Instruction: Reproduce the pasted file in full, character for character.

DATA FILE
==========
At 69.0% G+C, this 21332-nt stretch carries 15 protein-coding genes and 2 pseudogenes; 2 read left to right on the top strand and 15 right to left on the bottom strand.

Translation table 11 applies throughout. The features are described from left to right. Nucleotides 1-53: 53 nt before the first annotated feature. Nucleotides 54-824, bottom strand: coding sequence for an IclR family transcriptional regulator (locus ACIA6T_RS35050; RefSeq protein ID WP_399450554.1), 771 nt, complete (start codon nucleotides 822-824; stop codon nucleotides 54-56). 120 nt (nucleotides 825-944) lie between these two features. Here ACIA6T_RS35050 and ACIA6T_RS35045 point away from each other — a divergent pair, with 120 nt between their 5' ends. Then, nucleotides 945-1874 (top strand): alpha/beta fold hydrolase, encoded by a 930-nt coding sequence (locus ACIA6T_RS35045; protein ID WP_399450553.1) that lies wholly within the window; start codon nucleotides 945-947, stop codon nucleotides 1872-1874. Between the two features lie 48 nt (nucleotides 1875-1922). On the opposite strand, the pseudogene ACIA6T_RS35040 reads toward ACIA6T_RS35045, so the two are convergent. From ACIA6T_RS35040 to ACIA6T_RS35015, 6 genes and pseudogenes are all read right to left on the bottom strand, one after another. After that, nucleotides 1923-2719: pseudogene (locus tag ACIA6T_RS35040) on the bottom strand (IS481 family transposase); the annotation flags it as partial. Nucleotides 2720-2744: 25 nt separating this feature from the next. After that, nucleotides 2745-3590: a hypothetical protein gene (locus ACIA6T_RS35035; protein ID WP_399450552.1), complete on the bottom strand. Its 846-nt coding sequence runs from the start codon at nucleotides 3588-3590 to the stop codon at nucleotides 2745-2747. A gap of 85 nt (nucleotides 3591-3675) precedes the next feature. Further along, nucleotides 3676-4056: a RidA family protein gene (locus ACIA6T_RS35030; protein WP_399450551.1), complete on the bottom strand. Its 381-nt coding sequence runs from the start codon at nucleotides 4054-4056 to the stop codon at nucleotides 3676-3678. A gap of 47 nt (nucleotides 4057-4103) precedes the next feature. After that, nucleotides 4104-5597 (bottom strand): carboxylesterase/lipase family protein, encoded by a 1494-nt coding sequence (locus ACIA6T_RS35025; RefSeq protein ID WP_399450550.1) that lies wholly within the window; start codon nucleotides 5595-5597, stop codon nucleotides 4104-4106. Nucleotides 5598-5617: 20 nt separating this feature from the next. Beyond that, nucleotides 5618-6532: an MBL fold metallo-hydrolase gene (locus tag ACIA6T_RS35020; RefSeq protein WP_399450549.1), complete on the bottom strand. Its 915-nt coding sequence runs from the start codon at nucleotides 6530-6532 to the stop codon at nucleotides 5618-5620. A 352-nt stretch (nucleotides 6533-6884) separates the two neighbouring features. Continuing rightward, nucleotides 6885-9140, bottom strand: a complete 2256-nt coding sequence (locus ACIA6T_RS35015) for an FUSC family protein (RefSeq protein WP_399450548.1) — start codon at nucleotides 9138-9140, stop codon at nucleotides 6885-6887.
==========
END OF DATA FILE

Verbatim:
At 69.0% G+C, this 21332-nt stretch carries 15 protein-coding genes and 2 pseudogenes; 2 read left to right on the top strand and 15 right to left on the bottom strand.

Translation table 11 applies throughout. The features are described from left to right. Nucleotides 1-53: 53 nt before the first annotated feature. Nucleotides 54-824, bottom strand: coding sequence for an IclR family transcriptional regulator (locus ACIA6T_RS35050; RefSeq protein ID WP_399450554.1), 771 nt, complete (start codon nucleotides 822-824; stop codon nucleotides 54-56). 120 nt (nucleotides 825-944) lie between these two features. Here ACIA6T_RS35050 and ACIA6T_RS35045 point away from each other — a divergent pair, with 120 nt between their 5' ends. Then, nucleotides 945-1874 (top strand): alpha/beta fold hydrolase, encoded by a 930-nt coding sequence (locus ACIA6T_RS35045; protein ID WP_399450553.1) that lies wholly within the window; start codon nucleotides 945-947, stop codon nucleotides 1872-1874. Between the two features lie 48 nt (nucleotides 1875-1922). On the opposite strand, the pseudogene ACIA6T_RS35040 reads toward ACIA6T_RS35045, so the two are convergent. From ACIA6T_RS35040 to ACIA6T_RS35015, 6 genes and pseudogenes are all read right to left on the bottom strand, one after another. After that, nucleotides 1923-2719: pseudogene (locus tag ACIA6T_RS35040) on the bottom strand (IS481 family transposase); the annotation flags it as partial. Nucleotides 2720-2744: 25 nt separating this feature from the next. After that, nucleotides 2745-3590: a hypothetical protein gene (locus ACIA6T_RS35035; protein ID WP_399450552.1), complete on the bottom strand. Its 846-nt coding sequence runs from the start codon at nucleotides 3588-3590 to the stop codon at nucleotides 2745-2747. A gap of 85 nt (nucleotides 3591-3675) precedes the next feature. Further along, nucleotides 3676-4056: a RidA family protein gene (locus ACIA6T_RS35030; protein WP_399450551.1), complete on the bottom strand. Its 381-nt coding sequence runs from the start codon at nucleotides 4054-4056 to the stop codon at nucleotides 3676-3678. A gap of 47 nt (nucleotides 4057-4103) precedes the next feature. After that, nucleotides 4104-5597 (bottom strand): carboxylesterase/lipase family protein, encoded by a 1494-nt coding sequence (locus ACIA6T_RS35025; RefSeq protein ID WP_399450550.1) that lies wholly within the window; start codon nucleotides 5595-5597, stop codon nucleotides 4104-4106. Nucleotides 5598-5617: 20 nt separating this feature from the next. Beyond that, nucleotides 5618-6532: an MBL fold metallo-hydrolase gene (locus tag ACIA6T_RS35020; RefSeq protein WP_399450549.1), complete on the bottom strand. Its 915-nt coding sequence runs from the start codon at nucleotides 6530-6532 to the stop codon at nucleotides 5618-5620. A 352-nt stretch (nucleotides 6533-6884) separates the two neighbouring features. Continuing rightward, nucleotides 6885-9140, bottom strand: a complete 2256-nt coding sequence (locus ACIA6T_RS35015) for an FUSC family protein (RefSeq protein WP_399450548.1) — start codon at nucleotides 9138-9140, stop codon at nucleotides 6885-6887.